If the shriek of a steam whistle and the hiss of a steam engine are music to your ears, Helen Flanagan suggests the Valley Rattler in Gympie.
Hanging baskets of flowers, a dinky refreshment room and the ticketing office of the Gympie Railway Station are shades of 1913, the year the original 1870’s building was replaced and the new rail line, connecting the gold-rich town to Brisbane was opened. Travel by coastal steamer to Maryborough and train to Gympie with an onward stagecoach service to Noosa had finally become a thing of the past.
Today the Mary Valley Rattler Heritage Railway runs steam train tours as a tribute to the region’s rail heritage. In charge of the eight driving-wheeled, 80 tonne locomotive, built in the UK by Armstrong Whitworth, at a cost of 5013 pounds and shipped to Brisbane in 1927 is John, a steam train driver since 1959. He is assisted by fireman Archie.
The station master calls “all aboard” and rings the big brass bell as the steam whistle shrieks. Number 802 pulls out of the station past the old Queenslander-style Railway Hotel, masses of brilliantly coloured jacaranda trees, work sheds and outhouses swathed in bougainvillea, through the Gympie burbs and onto what was considered the alternative railway to the coastal line from Brisbane in 1884/85.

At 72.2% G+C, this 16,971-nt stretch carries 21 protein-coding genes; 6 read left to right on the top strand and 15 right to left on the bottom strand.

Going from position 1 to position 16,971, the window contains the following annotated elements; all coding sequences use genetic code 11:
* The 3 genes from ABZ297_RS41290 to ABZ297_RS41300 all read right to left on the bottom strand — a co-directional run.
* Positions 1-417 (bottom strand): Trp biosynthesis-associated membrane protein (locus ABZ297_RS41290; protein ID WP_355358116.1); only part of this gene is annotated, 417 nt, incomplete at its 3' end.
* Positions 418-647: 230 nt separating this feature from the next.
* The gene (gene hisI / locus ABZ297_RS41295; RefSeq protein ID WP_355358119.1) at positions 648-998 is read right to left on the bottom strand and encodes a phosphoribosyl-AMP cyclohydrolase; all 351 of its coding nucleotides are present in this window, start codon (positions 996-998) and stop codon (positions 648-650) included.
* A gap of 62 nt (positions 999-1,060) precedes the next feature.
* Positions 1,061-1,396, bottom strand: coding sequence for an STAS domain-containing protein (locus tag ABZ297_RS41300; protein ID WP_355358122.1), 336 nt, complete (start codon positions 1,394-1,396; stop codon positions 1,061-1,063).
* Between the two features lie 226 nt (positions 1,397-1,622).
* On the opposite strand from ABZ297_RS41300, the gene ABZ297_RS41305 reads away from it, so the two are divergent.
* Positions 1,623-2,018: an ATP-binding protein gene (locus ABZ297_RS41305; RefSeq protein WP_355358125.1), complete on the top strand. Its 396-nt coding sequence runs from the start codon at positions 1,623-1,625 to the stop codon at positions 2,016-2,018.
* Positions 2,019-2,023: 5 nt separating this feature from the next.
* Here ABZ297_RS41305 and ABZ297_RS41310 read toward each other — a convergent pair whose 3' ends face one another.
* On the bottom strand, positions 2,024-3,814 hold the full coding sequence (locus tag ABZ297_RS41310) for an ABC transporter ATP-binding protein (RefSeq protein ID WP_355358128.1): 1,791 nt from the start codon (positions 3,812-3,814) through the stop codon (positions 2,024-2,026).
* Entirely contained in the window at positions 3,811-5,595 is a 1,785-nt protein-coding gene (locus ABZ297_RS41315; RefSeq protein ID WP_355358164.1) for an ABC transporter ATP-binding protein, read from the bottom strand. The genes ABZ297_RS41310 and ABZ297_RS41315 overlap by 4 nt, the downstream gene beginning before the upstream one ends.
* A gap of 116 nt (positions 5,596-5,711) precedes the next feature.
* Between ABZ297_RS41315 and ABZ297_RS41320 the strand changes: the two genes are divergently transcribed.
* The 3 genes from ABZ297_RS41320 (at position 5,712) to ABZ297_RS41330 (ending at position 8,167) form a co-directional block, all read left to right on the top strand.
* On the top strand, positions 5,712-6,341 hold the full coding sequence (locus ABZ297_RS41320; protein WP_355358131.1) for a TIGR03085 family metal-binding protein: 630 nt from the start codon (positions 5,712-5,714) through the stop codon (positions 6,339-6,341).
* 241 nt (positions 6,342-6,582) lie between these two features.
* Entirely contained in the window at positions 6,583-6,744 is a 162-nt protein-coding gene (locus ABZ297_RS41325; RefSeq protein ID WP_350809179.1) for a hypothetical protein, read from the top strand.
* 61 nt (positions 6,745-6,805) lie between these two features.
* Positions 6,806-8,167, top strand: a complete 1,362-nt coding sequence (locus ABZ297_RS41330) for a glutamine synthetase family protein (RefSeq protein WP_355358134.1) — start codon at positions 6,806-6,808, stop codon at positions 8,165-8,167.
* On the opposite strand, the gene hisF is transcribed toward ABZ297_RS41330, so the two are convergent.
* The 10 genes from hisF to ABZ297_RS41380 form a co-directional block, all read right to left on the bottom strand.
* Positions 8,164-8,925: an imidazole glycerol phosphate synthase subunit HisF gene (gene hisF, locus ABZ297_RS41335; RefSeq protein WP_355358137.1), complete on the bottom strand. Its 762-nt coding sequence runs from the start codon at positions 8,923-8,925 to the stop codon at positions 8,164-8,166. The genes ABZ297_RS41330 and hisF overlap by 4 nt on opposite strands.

The Rattler’s carriages date from 1909 and were built at workshops in Ipswich. The Club car with its bar, coffee tables, comfy tub chairs and banquette-style seats was originally built as a Pullman-type sleeper with curtained berths down each side and a central aisle. When delivered to the workshop for major restoration, all that could be salvaged was the underframe and bogies. These were repaired, refurbed and fitted with a completely new superstructure.
From Deep Creek Bridge, which is thirty metres above the creek bed, evidence can be seen of the many gold workings that made up an essential part of Gympie’s golden era. Once past Monkland railway station, the Rattler crosses the Mary Valley and negotiates steep gradients and narrow bridges. Thrusting up the windows, ale in hand, there’s a much-needed cool breeze. It’s now also much easier to check out 802’s billowing smoke stack and rear carriages as it rounds each bend. There are spectacular views, much evidence of thriving rural communities, large herds of grazing dairy and beef cattle and a tapestry of pineapple, macadamia and vegetable farms whiz by.
The gentle cha-kung cha-kung rhythm reaches max crescendo, is replaced by sounds of creaking wood and punctuated by much clanking over tracks. Is this what train buffs call the romanticism of rail?
Amamoor is home to the Gympie Muster and after a brief stop at the fully restored station, a squiz at the arts and crafts, plus knits and bits that are reminiscent of yesteryear, passengers gawk as the locomotive and fire truck go into turn-around-mode. Back on board it’s full steam ahead to Dagun station. Moffatdale Ridge wines and Kenilworth cheeses are available for tastings and purchase, large local pineapples and organic avocados are an absolute steal and an icy Dagun Delight with mango and macadamia, lived up to its name.
Forty kilometres of huffing-puffing and choo-chooing later, a memorable afternoon was over. Next time we’ll pack the esky for the journey and experience a full day on the Rattler. The stop at Imbil for country-style markets and a good old fashioned lunch at the Railway Hotel is a must-do.
Ride the Rattler on Saturday, Sunday and Wedndesdays. Ph: (07) 5482 2750 www.thevalleyrattler.com
Feature supplied by: www.wtfmedia.com.au